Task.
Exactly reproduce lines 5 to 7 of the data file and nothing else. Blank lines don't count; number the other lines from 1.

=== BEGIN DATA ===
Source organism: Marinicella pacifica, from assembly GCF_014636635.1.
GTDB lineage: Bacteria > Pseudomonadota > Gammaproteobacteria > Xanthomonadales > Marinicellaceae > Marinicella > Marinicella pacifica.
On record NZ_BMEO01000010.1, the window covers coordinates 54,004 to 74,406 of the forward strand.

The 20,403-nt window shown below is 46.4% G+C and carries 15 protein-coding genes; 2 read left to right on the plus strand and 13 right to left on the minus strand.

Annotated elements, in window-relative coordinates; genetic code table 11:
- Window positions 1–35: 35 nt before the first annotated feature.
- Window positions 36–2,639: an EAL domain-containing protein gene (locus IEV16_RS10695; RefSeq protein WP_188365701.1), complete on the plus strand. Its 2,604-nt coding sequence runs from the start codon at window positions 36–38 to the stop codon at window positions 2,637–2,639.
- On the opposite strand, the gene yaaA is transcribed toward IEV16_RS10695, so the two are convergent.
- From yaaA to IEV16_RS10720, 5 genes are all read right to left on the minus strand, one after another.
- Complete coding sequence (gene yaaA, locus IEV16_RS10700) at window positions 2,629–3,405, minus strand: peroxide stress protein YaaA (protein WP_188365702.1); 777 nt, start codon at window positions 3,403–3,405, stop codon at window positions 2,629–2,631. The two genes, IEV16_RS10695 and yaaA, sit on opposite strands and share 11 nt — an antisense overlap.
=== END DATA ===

Annotated elements, in window-relative coordinates; genetic code table 11:
- Window positions 1–35: 35 nt before the first annotated feature.
- Window positions 36–2,639: an EAL domain-containing protein gene (locus IEV16_RS10695; RefSeq protein WP_188365701.1), complete on the plus strand. Its 2,604-nt coding sequence runs from the start codon at window positions 36–38 to the stop codon at window positions 2,637–2,639.